#28 I believe writing is both words and pictures!

At the beginning of the month, I was wondering about emoji. ( HERE and HERE).
A colleague didn’t think kids should use them when writing their kidblog posts. I listened and wondered.

This post that I read yesterday which was typed in ONLY emoji solidified my thinking. I believe writing is both words and pictures! Therefore,  think writing with emoji IS writing.

As I type this, I’m recalling how years ago, some librarians didn’t want graphic novels in their libraries. Again, I wondered. I took time to read one, Smile. I noticed as I read that not only was I enjoying a good story, I actually had to work harder to comprehend this story told mostly through pictures.

Yesterday I cooked a special birthday breakfast for my husband – German Apple Pancakes. I saw this recipe on facebook. It was want I call a video recipe. I had to watch and pause a few times to ensure I was including the right amount of each ingredient. But I loved watching how to combine the ingredients and how to cook it in the cast iron skillet in the oven. It turned out yummy! And I was able to cook it because I could read both words and pictures.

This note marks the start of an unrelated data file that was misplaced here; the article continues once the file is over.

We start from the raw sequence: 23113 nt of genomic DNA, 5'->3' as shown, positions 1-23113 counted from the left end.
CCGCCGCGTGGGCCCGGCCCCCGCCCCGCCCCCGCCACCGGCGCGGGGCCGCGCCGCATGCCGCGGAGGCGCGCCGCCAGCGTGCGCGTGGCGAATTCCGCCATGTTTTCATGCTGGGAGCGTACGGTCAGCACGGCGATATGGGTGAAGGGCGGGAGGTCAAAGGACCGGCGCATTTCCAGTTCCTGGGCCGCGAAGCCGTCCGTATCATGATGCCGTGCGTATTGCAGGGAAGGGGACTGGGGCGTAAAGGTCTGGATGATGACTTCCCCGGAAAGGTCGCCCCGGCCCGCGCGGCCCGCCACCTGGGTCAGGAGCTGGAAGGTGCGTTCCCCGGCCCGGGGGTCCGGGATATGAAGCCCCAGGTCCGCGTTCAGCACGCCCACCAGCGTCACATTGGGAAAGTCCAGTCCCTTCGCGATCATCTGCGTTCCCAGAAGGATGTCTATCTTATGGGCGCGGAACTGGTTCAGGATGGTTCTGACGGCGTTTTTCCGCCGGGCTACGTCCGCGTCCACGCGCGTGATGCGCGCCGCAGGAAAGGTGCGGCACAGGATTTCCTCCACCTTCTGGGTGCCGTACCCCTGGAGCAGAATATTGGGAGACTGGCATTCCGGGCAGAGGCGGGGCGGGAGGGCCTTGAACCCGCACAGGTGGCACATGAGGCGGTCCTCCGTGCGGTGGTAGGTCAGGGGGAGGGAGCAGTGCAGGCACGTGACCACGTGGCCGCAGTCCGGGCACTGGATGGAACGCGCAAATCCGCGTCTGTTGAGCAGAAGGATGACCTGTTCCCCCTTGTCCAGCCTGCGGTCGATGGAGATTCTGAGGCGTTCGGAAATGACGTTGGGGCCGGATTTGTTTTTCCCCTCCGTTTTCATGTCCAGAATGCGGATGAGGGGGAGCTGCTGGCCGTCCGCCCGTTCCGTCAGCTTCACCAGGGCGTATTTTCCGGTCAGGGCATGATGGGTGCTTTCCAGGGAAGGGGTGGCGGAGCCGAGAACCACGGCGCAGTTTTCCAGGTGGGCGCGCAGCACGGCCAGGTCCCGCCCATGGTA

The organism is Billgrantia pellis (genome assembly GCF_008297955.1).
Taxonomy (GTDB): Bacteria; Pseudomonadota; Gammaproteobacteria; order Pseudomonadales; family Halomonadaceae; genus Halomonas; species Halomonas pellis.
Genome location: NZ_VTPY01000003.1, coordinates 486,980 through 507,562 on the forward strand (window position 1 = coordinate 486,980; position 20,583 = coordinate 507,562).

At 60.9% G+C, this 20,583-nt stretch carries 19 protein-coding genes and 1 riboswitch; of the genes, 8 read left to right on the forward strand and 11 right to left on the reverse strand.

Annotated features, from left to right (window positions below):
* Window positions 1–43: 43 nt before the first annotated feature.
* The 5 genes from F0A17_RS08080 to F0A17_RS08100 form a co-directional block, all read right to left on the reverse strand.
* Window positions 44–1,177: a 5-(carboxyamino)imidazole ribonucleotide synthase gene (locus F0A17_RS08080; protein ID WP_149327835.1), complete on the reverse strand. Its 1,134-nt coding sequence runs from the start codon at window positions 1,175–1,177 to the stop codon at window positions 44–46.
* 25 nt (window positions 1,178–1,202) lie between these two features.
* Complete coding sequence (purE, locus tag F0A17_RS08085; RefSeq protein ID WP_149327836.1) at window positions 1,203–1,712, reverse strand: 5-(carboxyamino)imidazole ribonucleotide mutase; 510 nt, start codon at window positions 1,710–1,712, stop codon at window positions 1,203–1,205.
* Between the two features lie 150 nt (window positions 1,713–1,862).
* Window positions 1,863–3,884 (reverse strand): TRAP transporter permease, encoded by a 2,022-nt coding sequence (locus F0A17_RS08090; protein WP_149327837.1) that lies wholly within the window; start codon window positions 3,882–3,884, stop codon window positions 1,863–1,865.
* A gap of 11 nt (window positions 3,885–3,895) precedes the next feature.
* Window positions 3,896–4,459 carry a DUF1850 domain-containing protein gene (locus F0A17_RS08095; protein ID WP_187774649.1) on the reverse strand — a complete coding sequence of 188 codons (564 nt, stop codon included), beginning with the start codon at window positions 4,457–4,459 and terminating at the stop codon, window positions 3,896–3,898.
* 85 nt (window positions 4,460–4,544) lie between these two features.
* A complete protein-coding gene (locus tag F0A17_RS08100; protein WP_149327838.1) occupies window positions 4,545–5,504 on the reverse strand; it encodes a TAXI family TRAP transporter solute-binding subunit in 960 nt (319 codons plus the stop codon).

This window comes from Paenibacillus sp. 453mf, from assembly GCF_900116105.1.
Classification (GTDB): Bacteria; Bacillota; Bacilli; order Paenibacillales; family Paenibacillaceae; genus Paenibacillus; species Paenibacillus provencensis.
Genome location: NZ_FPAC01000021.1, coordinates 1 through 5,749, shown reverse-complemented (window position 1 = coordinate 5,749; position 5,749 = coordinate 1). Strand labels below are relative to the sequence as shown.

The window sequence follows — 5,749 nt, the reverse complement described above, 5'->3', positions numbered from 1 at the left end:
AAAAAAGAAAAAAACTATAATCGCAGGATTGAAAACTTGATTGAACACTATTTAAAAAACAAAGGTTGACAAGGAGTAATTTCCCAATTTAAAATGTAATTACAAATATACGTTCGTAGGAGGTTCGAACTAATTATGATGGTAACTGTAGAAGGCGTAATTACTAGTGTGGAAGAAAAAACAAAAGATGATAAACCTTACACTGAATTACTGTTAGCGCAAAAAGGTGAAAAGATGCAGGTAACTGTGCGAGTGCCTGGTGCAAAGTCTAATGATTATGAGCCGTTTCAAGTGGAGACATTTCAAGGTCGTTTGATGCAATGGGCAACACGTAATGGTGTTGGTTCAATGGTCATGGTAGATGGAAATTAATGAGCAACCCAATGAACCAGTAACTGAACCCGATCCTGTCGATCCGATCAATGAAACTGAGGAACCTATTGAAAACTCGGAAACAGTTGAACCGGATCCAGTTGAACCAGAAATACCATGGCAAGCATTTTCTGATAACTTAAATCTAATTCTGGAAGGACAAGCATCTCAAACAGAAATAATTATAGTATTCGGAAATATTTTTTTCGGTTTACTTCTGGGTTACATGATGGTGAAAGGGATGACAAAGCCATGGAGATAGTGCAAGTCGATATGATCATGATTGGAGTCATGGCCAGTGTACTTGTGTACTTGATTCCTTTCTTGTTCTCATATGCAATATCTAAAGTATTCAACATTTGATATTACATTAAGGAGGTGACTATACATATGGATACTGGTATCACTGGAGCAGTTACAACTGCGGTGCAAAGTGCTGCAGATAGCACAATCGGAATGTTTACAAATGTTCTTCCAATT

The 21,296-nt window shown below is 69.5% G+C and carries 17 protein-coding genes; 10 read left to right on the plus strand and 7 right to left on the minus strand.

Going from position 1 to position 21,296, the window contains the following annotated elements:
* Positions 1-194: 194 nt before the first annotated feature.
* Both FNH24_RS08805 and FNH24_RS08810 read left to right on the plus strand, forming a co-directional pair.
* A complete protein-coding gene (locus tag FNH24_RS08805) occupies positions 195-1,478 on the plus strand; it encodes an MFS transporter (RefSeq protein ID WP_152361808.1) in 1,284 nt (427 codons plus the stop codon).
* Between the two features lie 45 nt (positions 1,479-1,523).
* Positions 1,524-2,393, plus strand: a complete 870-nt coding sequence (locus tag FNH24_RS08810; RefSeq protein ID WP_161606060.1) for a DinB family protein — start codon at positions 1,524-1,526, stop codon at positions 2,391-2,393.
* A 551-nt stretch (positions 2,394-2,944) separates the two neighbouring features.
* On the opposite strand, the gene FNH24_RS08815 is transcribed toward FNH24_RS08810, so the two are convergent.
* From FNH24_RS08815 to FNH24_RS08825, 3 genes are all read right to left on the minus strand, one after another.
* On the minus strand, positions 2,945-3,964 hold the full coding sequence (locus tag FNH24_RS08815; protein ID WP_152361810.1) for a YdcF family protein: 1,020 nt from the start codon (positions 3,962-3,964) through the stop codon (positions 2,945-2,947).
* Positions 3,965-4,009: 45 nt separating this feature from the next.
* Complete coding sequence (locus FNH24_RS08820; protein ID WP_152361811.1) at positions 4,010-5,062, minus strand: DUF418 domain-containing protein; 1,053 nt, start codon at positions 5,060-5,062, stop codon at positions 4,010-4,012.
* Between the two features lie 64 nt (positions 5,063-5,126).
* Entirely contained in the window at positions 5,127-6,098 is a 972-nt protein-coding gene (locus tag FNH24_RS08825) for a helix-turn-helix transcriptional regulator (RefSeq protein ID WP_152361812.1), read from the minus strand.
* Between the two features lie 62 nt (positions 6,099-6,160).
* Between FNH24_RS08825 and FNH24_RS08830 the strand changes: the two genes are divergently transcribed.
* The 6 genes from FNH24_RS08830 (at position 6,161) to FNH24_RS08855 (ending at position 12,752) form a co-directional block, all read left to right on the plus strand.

Next month, I am attended TCRWP 2nd Annual Digital and Media Institute. I’m not surprised at all that this literacy think tank now offers an institute devoted to figuring out ways to help teach reading and writing specific to our digital and media world.

From emoji to graphic novels to video recipes, as a reader and writer, I will continue to honor both words and pictures!! Because I believe writing is both words and pictures!

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5 thoughts on “#28 I believe writing is both words and pictures!

  1. Fran McCrackin says:

    First of all, I had missed Ann's emoji post- thanks for leading me to it in this piece. You (and she) are really stretching my ideas of writing. I agree with you, but you are ahead of the curve and I am definitely behind. Although I do get and appreciate graphic novels, and can remember the hesitation. Good for librarians- not so square after all- who used their budget for those expensive books and created teen-corners for kids to feel comfortable enjoying them.
    I eagerly await hearing what you have to say from your TI time coming up. Or should I say, hear and see.

    Like

  2. Fran McCrackin says:

    First of all, I had missed Ann's emoji post- thanks for leading me to it in this piece. You (and she) are really stretching my ideas of writing. I agree with you, but you are ahead of the curve and I am definitely behind. Although I do get and appreciate graphic novels, and can remember the hesitation. Good for librarians- not so square after all- who used their budget for those expensive books and created teen-corners for kids to feel comfortable enjoying them.
    I eagerly await hearing what you have to say from your TI time coming up. Or should I say, hear and see.

    Like

  3. sroeck says:

    I agree! So many of preteen chapter books have a few pictures(emojicon-like). The students tend to gravitate toward them and I can see why. I am amused by these drawings as a 42 year old so I can see how they would be.

    Like

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